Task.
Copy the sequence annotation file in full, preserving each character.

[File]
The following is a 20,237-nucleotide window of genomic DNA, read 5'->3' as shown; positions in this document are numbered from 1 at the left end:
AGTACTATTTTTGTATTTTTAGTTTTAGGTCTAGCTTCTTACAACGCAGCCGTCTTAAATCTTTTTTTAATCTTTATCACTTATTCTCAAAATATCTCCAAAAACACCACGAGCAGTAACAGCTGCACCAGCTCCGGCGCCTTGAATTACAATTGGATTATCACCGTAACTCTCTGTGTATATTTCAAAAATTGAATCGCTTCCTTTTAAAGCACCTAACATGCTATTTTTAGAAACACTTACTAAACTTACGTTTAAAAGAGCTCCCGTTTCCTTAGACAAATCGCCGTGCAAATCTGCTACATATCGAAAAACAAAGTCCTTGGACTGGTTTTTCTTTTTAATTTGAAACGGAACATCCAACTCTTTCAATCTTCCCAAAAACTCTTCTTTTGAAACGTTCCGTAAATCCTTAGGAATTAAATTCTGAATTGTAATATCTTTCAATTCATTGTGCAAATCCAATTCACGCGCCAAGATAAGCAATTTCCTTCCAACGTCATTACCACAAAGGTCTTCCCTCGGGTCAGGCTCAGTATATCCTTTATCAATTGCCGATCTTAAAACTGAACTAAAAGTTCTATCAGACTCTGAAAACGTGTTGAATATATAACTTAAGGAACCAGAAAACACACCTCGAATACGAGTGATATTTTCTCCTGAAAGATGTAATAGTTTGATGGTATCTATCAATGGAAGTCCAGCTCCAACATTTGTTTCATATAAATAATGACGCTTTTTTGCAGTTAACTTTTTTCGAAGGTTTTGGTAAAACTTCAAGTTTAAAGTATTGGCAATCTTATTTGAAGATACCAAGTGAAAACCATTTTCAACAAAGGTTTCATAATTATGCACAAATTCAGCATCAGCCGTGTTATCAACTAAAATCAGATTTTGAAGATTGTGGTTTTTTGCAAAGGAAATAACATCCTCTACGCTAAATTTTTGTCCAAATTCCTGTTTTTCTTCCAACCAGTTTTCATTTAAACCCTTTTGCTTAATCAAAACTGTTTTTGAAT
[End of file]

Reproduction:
The following is a 20,237-nucleotide window of genomic DNA, read 5'->3' as shown; positions in this document are numbered from 1 at the left end:
AGTACTATTTTTGTATTTTTAGTTTTAGGTCTAGCTTCTTACAACGCAGCCGTCTTAAATCTTTTTTTAATCTTTATCACTTATTCTCAAAATATCTCCAAAAACACCACGAGCAGTAACAGCTGCACCAGCTCCGGCGCCTTGAATTACAATTGGATTATCACCGTAACTCTCTGTGTATATTTCAAAAATTGAATCGCTTCCTTTTAAAGCACCTAACATGCTATTTTTAGAAACACTTACTAAACTTACGTTTAAAAGAGCTCCCGTTTCCTTAGACAAATCGCCGTGCAAATCTGCTACATATCGAAAAACAAAGTCCTTGGACTGGTTTTTCTTTTTAATTTGAAACGGAACATCCAACTCTTTCAATCTTCCCAAAAACTCTTCTTTTGAAACGTTCCGTAAATCCTTAGGAATTAAATTCTGAATTGTAATATCTTTCAATTCATTGTGCAAATCCAATTCACGCGCCAAGATAAGCAATTTCCTTCCAACGTCATTACCACAAAGGTCTTCCCTCGGGTCAGGCTCAGTATATCCTTTATCAATTGCCGATCTTAAAACTGAACTAAAAGTTCTATCAGACTCTGAAAACGTGTTGAATATATAACTTAAGGAACCAGAAAACACACCTCGAATACGAGTGATATTTTCTCCTGAAAGATGTAATAGTTTGATGGTATCTATCAATGGAAGTCCAGCTCCAACATTTGTTTCATATAAATAATGACGCTTTTTTGCAGTTAACTTTTTTCGAAGGTTTTGGTAAAACTTCAAGTTTAAAGTATTGGCAATCTTATTTGAAGATACCAAGTGAAAACCATTTTCAACAAAGGTTTCATAATTATGCACAAATTCAGCATCAGCCGTGTTATCAACTAAAATCAGATTTTGAAGATTGTGGTTTTTTGCAAAGGAAATAACATCCTCTACGCTAAATTTTTGTCCAAATTCCTGTTTTTCTTCCAACCAGTTTTCATTTAAACCCTTTTGCTTAATCAAAACTGTTTTTGAAT